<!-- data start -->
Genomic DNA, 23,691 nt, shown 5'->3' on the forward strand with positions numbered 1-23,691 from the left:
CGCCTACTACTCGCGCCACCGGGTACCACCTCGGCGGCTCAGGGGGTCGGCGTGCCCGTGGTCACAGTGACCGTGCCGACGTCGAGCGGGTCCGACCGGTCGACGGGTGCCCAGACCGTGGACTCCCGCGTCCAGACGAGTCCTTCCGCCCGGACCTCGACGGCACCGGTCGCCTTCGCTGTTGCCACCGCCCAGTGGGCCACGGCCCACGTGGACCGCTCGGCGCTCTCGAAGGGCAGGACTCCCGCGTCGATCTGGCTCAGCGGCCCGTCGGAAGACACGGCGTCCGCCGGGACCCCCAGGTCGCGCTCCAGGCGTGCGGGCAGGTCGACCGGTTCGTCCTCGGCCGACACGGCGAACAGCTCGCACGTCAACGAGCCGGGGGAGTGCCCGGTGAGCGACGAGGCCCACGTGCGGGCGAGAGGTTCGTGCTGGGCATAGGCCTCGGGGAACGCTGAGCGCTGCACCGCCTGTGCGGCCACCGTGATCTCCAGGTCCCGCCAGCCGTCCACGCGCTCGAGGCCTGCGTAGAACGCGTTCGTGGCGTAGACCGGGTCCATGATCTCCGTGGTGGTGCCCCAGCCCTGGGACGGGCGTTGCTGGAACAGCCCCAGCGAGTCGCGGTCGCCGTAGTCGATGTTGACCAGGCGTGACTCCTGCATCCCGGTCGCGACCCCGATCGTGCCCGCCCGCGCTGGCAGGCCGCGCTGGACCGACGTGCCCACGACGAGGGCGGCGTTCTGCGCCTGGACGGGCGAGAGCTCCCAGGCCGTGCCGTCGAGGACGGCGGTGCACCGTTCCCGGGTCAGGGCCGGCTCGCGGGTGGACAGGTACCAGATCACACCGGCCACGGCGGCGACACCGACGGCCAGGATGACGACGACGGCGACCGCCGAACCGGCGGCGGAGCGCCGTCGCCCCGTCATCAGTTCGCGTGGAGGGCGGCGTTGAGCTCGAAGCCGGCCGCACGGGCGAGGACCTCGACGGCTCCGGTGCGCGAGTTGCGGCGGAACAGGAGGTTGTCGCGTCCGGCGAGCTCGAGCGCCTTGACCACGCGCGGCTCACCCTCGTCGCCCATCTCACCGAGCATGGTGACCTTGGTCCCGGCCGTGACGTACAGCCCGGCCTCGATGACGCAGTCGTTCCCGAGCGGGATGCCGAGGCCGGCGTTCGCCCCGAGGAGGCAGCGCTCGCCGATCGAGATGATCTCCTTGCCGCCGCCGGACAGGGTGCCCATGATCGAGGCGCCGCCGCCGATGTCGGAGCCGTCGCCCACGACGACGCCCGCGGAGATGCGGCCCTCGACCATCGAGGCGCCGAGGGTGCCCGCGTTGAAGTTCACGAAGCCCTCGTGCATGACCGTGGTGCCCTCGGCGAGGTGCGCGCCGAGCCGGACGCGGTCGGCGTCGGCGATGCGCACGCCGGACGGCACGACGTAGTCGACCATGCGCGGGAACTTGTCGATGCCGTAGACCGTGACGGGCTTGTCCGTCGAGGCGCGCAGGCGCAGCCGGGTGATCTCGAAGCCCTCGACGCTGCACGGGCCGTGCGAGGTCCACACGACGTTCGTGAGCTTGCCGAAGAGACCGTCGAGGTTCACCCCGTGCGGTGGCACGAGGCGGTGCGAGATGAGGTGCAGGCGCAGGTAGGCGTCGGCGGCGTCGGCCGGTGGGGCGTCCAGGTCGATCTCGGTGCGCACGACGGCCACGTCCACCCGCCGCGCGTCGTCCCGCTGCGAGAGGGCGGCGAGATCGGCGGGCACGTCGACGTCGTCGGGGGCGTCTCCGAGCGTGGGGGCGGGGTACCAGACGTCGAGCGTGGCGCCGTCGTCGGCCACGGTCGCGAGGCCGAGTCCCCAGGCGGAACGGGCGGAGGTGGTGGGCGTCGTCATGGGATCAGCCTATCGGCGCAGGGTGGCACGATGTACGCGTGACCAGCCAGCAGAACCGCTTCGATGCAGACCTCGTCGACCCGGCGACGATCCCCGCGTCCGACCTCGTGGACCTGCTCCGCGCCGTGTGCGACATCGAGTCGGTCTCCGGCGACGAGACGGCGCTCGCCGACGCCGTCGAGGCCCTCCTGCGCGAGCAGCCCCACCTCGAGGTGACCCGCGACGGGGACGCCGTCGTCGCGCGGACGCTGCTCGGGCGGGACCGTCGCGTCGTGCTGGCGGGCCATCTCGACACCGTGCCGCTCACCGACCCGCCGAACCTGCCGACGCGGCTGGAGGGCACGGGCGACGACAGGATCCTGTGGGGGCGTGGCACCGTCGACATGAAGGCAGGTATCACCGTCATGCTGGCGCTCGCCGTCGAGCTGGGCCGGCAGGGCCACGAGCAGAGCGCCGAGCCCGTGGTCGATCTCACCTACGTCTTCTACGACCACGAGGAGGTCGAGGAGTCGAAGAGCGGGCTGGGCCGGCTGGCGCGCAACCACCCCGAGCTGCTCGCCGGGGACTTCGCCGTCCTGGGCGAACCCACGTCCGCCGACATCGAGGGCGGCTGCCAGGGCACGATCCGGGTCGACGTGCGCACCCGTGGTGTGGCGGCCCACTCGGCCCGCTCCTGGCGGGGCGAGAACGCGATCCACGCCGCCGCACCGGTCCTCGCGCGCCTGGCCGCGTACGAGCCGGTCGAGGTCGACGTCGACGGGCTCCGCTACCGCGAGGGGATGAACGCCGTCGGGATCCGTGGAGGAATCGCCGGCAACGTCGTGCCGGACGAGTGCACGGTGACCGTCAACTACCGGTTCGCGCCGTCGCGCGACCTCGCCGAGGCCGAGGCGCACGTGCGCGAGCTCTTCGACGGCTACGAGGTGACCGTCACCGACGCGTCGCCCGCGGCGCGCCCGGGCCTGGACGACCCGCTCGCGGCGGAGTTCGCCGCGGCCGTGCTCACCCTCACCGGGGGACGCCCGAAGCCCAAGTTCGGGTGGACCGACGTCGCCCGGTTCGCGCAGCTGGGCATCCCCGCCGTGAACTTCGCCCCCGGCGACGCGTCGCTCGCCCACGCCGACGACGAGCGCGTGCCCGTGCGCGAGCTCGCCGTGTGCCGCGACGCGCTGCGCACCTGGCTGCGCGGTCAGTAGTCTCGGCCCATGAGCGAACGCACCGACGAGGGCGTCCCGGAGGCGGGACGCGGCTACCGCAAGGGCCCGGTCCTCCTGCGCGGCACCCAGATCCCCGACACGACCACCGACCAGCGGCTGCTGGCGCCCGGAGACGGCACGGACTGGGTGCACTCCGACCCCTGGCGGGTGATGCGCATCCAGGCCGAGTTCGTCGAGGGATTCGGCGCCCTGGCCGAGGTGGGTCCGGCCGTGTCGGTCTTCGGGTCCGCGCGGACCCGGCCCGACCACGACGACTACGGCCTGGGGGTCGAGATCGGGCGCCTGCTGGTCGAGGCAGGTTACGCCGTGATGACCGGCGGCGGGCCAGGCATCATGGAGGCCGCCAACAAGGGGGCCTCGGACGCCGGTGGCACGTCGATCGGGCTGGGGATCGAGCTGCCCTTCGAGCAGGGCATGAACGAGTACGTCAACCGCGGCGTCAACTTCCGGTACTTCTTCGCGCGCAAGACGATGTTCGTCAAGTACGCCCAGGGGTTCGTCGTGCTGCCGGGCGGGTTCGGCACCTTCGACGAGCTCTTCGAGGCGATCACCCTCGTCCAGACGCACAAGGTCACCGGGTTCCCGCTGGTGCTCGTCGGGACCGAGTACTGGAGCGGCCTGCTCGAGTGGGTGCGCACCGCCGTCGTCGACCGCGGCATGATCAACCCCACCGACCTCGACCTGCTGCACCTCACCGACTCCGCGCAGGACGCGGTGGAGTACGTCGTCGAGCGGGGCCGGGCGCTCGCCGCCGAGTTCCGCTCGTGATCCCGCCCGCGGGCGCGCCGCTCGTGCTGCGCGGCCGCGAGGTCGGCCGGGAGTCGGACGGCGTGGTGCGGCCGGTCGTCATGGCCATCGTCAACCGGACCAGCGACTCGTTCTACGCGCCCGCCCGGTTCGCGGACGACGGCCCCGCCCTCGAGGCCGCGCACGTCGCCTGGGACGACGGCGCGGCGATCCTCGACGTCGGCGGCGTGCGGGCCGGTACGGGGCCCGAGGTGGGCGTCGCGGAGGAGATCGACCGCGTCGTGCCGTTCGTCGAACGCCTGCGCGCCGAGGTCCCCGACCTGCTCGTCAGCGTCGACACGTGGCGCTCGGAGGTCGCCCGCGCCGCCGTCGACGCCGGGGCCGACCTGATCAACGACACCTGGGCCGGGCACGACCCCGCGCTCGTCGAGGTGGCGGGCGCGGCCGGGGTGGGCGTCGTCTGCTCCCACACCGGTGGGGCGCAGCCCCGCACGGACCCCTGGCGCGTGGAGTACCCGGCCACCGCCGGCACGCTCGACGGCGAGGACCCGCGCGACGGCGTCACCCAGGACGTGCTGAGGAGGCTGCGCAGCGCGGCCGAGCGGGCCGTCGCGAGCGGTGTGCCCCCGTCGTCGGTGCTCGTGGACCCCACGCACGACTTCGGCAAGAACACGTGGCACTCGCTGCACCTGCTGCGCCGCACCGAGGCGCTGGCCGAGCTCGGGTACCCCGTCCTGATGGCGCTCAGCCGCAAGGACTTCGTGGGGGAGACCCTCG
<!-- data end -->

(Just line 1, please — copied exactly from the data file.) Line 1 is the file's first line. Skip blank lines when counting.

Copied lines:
Genomic DNA, 23,691 nt, shown 5'->3' on the forward strand with positions numbered 1-23,691 from the left: